LVEDC Meets with State Coalition About Best Practices for Attracting Workforce
By Colin McEvoy on November 9, 2020
The Lehigh Valley Economic Development Corporation (LVEDC) was invited by the commonwealth to speak with a statewide coalition of education and workforce champions this week to discuss the Lehigh Valley’s talent initiatives led by LVEDC as a best practice in advancing career pathways and building a strong regional workforce.
Karianne Gelinas, LVEDC Vice President of Strategic Initiatives and Research, spoke to a group of more than 50 state and regional leaders during a virtual meeting on Nov. 5 of Career Ready PA, a coalition formed by the Pennsylvania Department of Education (PDE).
The coalition includes regional and statewide stakeholders from education, advocacy and non-profit organizations, business and industry, STEM ecosystems, workforce, military, libraries, and state and local government agencies, among others.
“Career readiness takes all of us working together: schools and academic institutions and libraries working together to prepare the next generation of workers, leaders, and economic developers,” said Glenn Miller, PDE Deputy Secretary & Commissioner for Libraries.
During her presentation, Gelinas discussed the ongoing efforts of the LVEDC Education & Talent Supply Council, a partnership of Lehigh Valley stakeholders focused on creating and executing regional strategies that help the Lehigh Valley maintain a competitive workforce and talent supply.
“We really view our role as helping understand what the talent demand is from our employers and provide that data to the broader community,” Gelinas said. “These partnerships enable us to expand and grow that information sharing, and then result in different actionable items that lead to creating career pathways in our region.”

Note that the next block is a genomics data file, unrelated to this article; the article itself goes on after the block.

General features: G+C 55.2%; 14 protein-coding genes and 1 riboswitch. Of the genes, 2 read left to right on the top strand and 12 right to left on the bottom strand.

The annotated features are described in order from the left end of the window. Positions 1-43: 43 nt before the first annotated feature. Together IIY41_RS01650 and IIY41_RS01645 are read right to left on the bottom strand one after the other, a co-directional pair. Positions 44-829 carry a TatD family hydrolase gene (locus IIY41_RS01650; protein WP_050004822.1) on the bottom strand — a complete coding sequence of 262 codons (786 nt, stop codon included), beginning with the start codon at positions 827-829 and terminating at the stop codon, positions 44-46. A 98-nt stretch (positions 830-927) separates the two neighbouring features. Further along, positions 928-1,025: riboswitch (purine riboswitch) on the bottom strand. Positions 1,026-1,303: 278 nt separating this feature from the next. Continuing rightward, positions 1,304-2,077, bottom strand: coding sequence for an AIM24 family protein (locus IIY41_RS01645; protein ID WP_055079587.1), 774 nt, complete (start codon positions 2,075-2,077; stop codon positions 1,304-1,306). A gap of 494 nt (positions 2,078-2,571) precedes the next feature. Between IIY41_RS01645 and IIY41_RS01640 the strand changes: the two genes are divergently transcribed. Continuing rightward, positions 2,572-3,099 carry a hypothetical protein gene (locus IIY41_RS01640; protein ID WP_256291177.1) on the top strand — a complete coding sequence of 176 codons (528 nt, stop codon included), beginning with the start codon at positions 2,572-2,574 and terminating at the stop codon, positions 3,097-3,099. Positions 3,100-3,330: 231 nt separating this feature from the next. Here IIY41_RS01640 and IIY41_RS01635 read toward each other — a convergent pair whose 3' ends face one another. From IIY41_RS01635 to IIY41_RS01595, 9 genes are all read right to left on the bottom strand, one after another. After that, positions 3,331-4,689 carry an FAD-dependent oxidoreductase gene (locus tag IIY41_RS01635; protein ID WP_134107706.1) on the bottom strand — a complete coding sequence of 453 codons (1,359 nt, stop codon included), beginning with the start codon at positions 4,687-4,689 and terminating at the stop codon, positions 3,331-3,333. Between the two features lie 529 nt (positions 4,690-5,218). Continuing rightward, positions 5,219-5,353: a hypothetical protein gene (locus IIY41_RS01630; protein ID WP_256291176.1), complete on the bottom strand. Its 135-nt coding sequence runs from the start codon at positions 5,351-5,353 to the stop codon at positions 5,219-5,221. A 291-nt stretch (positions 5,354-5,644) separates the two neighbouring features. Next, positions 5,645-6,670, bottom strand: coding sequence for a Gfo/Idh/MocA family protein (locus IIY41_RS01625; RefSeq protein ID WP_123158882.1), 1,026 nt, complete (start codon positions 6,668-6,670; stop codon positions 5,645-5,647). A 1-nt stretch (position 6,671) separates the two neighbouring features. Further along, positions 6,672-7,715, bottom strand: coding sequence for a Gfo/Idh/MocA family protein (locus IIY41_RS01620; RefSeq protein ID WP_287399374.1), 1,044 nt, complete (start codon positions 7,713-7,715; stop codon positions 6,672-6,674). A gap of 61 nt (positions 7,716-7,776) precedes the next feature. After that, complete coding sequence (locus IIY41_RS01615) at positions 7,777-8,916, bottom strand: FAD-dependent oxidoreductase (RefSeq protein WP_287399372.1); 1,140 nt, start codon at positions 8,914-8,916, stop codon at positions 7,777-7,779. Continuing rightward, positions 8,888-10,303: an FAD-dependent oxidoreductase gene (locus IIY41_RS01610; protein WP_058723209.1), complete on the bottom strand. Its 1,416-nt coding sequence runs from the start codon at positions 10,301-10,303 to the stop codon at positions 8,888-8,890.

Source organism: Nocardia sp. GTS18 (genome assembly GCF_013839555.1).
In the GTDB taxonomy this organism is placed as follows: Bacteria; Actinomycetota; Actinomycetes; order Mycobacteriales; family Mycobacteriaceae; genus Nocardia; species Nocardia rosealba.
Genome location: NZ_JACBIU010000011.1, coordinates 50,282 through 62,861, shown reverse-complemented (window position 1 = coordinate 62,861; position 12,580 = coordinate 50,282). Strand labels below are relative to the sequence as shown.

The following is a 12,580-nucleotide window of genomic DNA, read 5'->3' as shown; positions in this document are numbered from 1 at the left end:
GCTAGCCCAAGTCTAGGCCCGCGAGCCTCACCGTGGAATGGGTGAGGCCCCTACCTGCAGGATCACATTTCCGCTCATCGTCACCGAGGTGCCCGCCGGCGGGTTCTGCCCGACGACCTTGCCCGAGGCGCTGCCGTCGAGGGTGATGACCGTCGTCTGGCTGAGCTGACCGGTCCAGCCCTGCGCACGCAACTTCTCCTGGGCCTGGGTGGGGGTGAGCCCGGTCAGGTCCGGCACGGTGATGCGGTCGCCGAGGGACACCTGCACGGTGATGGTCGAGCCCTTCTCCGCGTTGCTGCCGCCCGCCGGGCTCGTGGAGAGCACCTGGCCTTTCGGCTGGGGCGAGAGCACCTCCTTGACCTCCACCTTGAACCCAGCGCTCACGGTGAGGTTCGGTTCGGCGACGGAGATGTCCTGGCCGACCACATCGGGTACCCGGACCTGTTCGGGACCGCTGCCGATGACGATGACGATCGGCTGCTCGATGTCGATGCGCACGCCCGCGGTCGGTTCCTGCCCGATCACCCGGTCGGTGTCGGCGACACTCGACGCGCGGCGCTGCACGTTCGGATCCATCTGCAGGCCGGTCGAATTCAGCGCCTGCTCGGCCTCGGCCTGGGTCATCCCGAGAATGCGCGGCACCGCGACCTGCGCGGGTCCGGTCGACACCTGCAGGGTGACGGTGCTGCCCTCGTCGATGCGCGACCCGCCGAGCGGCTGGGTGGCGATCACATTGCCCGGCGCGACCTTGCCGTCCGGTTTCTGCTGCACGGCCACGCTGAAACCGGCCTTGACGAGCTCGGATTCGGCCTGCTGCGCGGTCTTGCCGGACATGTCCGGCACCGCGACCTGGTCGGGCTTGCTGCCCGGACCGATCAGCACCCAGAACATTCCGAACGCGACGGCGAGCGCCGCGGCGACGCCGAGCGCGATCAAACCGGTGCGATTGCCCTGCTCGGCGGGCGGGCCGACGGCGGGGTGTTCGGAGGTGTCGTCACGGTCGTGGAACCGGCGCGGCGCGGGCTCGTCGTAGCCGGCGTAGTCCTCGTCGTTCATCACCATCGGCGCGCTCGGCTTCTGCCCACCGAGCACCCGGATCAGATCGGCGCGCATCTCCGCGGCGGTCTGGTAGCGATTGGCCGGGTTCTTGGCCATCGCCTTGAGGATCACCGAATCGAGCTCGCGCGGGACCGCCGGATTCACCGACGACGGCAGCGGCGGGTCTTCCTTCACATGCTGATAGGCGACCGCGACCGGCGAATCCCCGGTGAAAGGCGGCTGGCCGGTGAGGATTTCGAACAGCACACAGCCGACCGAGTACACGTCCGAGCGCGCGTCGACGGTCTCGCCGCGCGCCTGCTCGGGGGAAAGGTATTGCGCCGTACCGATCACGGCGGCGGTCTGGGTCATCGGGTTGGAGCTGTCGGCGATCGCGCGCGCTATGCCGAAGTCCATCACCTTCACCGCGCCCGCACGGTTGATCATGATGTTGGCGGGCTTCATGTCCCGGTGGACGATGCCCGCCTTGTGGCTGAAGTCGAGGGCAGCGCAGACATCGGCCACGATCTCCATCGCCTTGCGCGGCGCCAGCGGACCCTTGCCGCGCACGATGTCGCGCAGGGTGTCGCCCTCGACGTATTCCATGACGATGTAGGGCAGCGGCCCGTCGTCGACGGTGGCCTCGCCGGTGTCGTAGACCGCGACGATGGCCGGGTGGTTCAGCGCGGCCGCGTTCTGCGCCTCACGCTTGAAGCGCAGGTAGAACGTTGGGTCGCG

Gelinas highlighted several initiatives of the Council, including its recent alumni survey, the Made Possible in Lehigh Valley initiative, its internship toolkit and directory, the annual internship summit, and the Lehigh Valley Hot Careers guide.
“These are things that we absolutely needed this partnership for,” Gelinas said. “With all of the moving parts that go into these projects and initiatives, we needed the support and expertise from all parts of our community. It’s been collaborative work.”
The Council includes major employers, economic development and workforce agencies, and educational institutions, including Lehigh Valley’s K-12 school districts, colleges & universities, and career and technical schools.
The Lehigh Valley Hot Careers guide, first released last year, highlights in-demand occupations, wage ranges, education level requirements, and other information about a wide range of careers in the Lehigh Valley.
The Council is currently working on refreshing the data for the release of an updated guide, Gelinas said. The current version is available on the LVEDC website, as are the internship toolkit and directory.
The second annual internship summit was held virtually during two separate sessions on Sept. 10 and Sept. 17. It focused upon how to start remote internships, recruit interns, create a virtual experience, and operate internships during the pandemic and post-pandemic economy.
Gelinas also discussed a new alumni survey, launched last month by LVEDC in partnership with Lehigh Valley’s colleges and universities. It seeks to gauge alumni perceptions of the region, explore their priorities related to careers and location preference, and help direct LVEDC’s marketing efforts to attract a strong workforce.
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